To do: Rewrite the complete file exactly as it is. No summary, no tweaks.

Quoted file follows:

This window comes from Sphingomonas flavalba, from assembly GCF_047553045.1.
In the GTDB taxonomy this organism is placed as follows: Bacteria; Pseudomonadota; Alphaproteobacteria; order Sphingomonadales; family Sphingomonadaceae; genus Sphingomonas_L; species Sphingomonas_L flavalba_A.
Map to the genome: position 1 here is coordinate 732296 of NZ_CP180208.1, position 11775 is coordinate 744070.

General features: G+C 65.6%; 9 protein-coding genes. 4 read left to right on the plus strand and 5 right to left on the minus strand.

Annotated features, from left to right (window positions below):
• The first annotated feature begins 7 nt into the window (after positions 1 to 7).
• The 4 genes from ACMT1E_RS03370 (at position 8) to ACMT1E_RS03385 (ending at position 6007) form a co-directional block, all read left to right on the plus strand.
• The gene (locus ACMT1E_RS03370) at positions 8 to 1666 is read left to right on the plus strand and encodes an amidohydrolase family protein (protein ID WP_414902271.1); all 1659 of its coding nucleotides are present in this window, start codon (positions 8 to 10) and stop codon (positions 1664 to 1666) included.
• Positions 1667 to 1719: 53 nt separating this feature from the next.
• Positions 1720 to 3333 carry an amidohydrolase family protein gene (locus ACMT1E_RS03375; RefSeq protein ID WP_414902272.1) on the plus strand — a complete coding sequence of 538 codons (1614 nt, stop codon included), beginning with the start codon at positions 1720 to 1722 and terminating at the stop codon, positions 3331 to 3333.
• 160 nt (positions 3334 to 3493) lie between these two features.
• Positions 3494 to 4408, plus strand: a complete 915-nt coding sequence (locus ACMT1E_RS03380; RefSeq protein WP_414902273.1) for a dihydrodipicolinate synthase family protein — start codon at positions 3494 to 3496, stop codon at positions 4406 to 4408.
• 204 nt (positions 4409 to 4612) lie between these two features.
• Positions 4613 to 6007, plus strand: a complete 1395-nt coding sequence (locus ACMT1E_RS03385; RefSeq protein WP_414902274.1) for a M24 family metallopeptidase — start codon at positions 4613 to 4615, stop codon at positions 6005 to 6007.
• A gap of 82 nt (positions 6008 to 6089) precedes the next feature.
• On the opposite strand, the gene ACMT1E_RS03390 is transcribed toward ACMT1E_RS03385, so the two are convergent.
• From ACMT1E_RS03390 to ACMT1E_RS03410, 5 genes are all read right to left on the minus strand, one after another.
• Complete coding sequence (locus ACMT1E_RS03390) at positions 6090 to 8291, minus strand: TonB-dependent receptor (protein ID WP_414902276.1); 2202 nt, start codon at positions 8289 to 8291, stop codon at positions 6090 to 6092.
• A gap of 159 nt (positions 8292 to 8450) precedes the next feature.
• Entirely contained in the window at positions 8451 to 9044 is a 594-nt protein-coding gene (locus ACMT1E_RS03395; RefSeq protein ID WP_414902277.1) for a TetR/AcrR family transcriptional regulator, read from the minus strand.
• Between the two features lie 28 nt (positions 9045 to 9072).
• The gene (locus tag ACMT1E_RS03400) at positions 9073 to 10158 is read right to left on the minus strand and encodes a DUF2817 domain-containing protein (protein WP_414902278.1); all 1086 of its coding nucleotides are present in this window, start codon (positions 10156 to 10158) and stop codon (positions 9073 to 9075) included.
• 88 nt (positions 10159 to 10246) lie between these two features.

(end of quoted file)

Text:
This window comes from Sphingomonas flavalba, from assembly GCF_047553045.1.
In the GTDB taxonomy this organism is placed as follows: Bacteria; Pseudomonadota; Alphaproteobacteria; order Sphingomonadales; family Sphingomonadaceae; genus Sphingomonas_L; species Sphingomonas_L flavalba_A.
Map to the genome: position 1 here is coordinate 732296 of NZ_CP180208.1, position 11775 is coordinate 744070.

General features: G+C 65.6%; 9 protein-coding genes. 4 read left to right on the plus strand and 5 right to left on the minus strand.

Annotated features, from left to right (window positions below):
• The first annotated feature begins 7 nt into the window (after positions 1 to 7).
• The 4 genes from ACMT1E_RS03370 (at position 8) to ACMT1E_RS03385 (ending at position 6007) form a co-directional block, all read left to right on the plus strand.
• The gene (locus ACMT1E_RS03370) at positions 8 to 1666 is read left to right on the plus strand and encodes an amidohydrolase family protein (protein ID WP_414902271.1); all 1659 of its coding nucleotides are present in this window, start codon (positions 8 to 10) and stop codon (positions 1664 to 1666) included.
• Positions 1667 to 1719: 53 nt separating this feature from the next.
• Positions 1720 to 3333 carry an amidohydrolase family protein gene (locus ACMT1E_RS03375; RefSeq protein ID WP_414902272.1) on the plus strand — a complete coding sequence of 538 codons (1614 nt, stop codon included), beginning with the start codon at positions 1720 to 1722 and terminating at the stop codon, positions 3331 to 3333.
• 160 nt (positions 3334 to 3493) lie between these two features.
• Positions 3494 to 4408, plus strand: a complete 915-nt coding sequence (locus ACMT1E_RS03380; RefSeq protein WP_414902273.1) for a dihydrodipicolinate synthase family protein — start codon at positions 3494 to 3496, stop codon at positions 4406 to 4408.
• 204 nt (positions 4409 to 4612) lie between these two features.
• Positions 4613 to 6007, plus strand: a complete 1395-nt coding sequence (locus ACMT1E_RS03385; RefSeq protein WP_414902274.1) for a M24 family metallopeptidase — start codon at positions 4613 to 4615, stop codon at positions 6005 to 6007.
• A gap of 82 nt (positions 6008 to 6089) precedes the next feature.
• On the opposite strand, the gene ACMT1E_RS03390 is transcribed toward ACMT1E_RS03385, so the two are convergent.
• From ACMT1E_RS03390 to ACMT1E_RS03410, 5 genes are all read right to left on the minus strand, one after another.
• Complete coding sequence (locus ACMT1E_RS03390) at positions 6090 to 8291, minus strand: TonB-dependent receptor (protein ID WP_414902276.1); 2202 nt, start codon at positions 8289 to 8291, stop codon at positions 6090 to 6092.
• A gap of 159 nt (positions 8292 to 8450) precedes the next feature.
• Entirely contained in the window at positions 8451 to 9044 is a 594-nt protein-coding gene (locus ACMT1E_RS03395; RefSeq protein ID WP_414902277.1) for a TetR/AcrR family transcriptional regulator, read from the minus strand.
• Between the two features lie 28 nt (positions 9045 to 9072).
• The gene (locus tag ACMT1E_RS03400) at positions 9073 to 10158 is read right to left on the minus strand and encodes a DUF2817 domain-containing protein (protein WP_414902278.1); all 1086 of its coding nucleotides are present in this window, start codon (positions 10156 to 10158) and stop codon (positions 9073 to 9075) included.
• 88 nt (positions 10159 to 10246) lie between these two features.